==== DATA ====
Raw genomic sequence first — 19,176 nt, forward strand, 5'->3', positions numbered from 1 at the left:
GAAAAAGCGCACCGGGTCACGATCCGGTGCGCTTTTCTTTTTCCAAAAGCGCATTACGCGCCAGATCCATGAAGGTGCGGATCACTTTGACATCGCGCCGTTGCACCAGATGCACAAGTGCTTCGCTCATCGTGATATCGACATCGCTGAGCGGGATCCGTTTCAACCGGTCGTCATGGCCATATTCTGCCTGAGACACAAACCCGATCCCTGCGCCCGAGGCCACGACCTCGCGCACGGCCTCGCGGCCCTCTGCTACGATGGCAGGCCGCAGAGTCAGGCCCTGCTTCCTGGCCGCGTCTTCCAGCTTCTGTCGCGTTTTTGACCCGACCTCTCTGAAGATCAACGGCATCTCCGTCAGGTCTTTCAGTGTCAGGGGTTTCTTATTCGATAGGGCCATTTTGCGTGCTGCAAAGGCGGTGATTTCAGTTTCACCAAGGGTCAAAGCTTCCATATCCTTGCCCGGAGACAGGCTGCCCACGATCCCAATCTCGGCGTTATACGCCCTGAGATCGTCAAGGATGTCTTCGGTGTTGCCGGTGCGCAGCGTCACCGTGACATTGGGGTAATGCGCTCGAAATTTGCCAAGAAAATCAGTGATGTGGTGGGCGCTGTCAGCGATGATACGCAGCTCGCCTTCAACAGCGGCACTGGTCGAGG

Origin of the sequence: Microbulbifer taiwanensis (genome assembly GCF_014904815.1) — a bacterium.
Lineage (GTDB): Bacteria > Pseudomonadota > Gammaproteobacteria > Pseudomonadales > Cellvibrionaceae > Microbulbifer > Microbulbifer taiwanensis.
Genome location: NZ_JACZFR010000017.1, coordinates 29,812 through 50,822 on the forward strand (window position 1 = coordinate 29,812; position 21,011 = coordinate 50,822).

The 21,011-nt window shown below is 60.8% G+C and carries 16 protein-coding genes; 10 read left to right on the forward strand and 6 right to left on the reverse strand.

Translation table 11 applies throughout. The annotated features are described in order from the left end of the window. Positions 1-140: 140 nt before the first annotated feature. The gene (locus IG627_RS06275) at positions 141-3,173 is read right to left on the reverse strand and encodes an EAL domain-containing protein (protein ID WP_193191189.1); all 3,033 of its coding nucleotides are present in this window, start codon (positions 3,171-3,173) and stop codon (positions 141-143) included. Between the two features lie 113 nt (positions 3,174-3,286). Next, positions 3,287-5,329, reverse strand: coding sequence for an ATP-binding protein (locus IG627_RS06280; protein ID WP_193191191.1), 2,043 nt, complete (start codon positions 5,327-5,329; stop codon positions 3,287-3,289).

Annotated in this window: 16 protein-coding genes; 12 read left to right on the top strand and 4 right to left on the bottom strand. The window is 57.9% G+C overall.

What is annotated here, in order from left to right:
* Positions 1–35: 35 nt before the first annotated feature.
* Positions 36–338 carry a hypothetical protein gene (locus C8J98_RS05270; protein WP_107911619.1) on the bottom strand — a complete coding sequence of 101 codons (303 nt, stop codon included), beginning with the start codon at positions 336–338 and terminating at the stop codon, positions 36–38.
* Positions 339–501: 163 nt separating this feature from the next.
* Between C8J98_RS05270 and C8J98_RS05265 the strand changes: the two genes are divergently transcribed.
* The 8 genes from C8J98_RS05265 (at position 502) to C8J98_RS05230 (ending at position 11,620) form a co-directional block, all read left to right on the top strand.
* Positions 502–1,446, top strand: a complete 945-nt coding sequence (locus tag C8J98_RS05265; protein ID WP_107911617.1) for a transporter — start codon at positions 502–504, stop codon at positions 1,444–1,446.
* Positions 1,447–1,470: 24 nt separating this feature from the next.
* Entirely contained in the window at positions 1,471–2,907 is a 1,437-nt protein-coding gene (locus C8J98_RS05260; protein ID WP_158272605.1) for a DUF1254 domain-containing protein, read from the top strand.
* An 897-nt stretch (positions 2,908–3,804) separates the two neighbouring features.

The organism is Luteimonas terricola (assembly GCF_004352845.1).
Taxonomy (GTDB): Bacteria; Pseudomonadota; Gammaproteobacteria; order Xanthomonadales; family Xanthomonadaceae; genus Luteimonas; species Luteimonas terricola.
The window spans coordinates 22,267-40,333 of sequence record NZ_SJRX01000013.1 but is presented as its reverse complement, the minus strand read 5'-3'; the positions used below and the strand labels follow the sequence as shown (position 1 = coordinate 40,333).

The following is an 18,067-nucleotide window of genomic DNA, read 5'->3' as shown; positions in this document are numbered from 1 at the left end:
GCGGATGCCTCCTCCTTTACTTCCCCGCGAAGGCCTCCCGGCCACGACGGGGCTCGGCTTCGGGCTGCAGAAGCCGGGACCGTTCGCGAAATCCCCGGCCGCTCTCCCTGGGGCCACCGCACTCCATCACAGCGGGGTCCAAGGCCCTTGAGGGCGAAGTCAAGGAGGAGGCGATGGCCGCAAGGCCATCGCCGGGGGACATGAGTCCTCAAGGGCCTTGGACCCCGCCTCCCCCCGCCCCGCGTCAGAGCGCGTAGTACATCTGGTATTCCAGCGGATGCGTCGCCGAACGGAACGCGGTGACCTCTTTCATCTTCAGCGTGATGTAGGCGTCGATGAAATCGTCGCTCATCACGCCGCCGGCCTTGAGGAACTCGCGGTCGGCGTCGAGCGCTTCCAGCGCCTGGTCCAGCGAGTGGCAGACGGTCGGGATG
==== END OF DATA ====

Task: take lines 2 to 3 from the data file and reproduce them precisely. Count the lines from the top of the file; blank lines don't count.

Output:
GAAAAAGCGCACCGGGTCACGATCCGGTGCGCTTTTCTTTTTCCAAAAGCGCATTACGCGCCAGATCCATGAAGGTGCGGATCACTTTGACATCGCGCCGTTGCACCAGATGCACAAGTGCTTCGCTCATCGTGATATCGACATCGCTGAGCGGGATCCGTTTCAACCGGTCGTCATGGCCATATTCTGCCTGAGACACAAACCCGATCCCTGCGCCCGAGGCCACGACCTCGCGCACGGCCTCGCGGCCCTCTGCTACGATGGCAGGCCGCAGAGTCAGGCCCTGCTTCCTGGCCGCGTCTTCCAGCTTCTGTCGCGTTTTTGACCCGACCTCTCTGAAGATCAACGGCATCTCCGTCAGGTCTTTCAGTGTCAGGGGTTTCTTATTCGATAGGGCCATTTTGCGTGCTGCAAAGGCGGTGATTTCAGTTTCACCAAGGGTCAAAGCTTCCATATCCTTGCCCGGAGACAGGCTGCCCACGATCCCAATCTCGGCGTTATACGCCCTGAGATCGTCAAGGATGTCTTCGGTGTTGCCGGTGCGCAGCGTCACCGTGACATTGGGGTAATGCGCTCGAAATTTGCCAAGAAAATCAGTGATGTGGTGGGCGCTGTCAGCGATGATACGCAGCTCGCCTTCAACAGCGGCACTGGTCGAGG

Origin of the sequence: Microbulbifer taiwanensis (genome assembly GCF_014904815.1) — a bacterium.